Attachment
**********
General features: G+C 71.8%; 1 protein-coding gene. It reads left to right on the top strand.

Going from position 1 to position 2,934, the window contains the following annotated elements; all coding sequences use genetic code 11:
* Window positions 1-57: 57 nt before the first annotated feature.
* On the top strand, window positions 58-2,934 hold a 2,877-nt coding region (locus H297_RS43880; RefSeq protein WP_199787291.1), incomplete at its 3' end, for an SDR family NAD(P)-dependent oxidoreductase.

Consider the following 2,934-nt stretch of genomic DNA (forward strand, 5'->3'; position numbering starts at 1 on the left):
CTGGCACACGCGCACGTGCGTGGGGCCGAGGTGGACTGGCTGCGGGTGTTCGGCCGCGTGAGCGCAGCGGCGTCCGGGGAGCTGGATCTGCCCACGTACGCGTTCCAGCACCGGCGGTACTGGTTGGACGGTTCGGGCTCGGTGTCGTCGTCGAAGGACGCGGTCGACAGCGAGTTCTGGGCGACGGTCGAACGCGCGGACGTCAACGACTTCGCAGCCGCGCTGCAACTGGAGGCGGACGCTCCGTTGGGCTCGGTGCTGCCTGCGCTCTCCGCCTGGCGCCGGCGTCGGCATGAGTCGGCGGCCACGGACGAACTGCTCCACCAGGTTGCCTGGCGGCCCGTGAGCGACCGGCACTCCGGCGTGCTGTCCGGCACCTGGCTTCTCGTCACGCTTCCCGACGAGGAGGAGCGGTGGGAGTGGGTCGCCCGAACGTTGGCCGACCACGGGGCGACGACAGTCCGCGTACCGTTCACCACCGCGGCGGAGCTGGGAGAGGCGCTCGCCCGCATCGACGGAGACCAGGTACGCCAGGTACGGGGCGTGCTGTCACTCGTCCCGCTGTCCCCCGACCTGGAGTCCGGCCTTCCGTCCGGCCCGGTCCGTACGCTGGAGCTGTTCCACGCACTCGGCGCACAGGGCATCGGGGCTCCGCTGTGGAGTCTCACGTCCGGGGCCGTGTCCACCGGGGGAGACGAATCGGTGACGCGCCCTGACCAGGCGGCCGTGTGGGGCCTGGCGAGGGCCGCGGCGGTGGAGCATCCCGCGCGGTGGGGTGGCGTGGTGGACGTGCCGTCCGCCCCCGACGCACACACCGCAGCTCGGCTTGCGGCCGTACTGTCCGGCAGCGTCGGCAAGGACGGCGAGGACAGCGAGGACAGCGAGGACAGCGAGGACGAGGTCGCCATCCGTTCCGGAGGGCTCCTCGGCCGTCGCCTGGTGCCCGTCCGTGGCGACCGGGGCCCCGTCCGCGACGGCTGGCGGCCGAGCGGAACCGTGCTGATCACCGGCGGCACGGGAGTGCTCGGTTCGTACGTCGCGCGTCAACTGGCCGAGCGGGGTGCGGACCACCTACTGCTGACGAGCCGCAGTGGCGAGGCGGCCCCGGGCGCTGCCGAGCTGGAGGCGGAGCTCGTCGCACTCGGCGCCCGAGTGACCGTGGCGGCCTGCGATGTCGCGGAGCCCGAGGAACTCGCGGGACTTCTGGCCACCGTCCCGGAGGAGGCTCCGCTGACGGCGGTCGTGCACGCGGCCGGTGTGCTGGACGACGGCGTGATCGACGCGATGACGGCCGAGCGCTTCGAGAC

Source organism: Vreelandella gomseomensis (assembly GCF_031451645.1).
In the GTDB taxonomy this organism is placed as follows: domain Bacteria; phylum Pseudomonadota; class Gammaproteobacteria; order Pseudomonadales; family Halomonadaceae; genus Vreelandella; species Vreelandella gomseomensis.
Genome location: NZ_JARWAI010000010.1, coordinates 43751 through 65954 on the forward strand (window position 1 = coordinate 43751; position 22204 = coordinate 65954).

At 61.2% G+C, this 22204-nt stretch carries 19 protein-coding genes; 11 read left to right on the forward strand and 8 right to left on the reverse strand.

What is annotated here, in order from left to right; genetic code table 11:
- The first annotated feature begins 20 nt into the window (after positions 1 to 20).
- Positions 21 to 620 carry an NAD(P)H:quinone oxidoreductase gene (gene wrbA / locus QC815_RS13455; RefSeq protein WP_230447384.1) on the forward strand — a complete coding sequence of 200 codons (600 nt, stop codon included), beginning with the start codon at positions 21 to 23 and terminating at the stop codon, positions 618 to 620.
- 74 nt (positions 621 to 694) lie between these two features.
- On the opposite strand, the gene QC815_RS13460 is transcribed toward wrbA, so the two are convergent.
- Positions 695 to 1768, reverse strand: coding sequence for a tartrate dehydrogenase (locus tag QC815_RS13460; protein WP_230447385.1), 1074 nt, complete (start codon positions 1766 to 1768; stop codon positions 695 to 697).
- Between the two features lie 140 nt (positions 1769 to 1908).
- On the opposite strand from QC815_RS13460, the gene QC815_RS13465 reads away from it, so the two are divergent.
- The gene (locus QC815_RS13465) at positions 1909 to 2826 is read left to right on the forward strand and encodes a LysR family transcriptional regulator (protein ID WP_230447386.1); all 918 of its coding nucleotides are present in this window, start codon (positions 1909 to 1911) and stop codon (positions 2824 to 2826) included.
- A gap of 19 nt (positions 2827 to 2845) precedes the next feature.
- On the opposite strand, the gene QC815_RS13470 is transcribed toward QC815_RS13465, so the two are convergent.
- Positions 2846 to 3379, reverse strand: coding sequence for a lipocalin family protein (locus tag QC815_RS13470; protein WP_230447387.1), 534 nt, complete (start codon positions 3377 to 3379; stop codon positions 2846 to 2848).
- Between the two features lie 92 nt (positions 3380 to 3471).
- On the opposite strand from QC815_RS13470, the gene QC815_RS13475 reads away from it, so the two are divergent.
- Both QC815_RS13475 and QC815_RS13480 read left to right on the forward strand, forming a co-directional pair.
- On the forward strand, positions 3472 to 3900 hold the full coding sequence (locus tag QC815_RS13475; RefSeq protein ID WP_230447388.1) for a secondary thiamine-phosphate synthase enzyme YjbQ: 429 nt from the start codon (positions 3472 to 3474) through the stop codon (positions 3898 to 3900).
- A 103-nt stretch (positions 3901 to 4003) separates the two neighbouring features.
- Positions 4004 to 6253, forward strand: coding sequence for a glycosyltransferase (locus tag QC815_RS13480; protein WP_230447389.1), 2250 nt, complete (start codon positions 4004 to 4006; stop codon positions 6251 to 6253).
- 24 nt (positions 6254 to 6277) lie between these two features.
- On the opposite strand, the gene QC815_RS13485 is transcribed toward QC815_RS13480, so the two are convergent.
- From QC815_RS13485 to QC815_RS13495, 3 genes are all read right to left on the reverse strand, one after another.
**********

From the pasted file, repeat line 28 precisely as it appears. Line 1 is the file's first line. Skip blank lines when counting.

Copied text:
- Positions 4004 to 6253, forward strand: coding sequence for a glycosyltransferase (locus tag QC815_RS13480; protein WP_230447389.1), 2250 nt, complete (start codon positions 4004 to 4006; stop codon positions 6251 to 6253).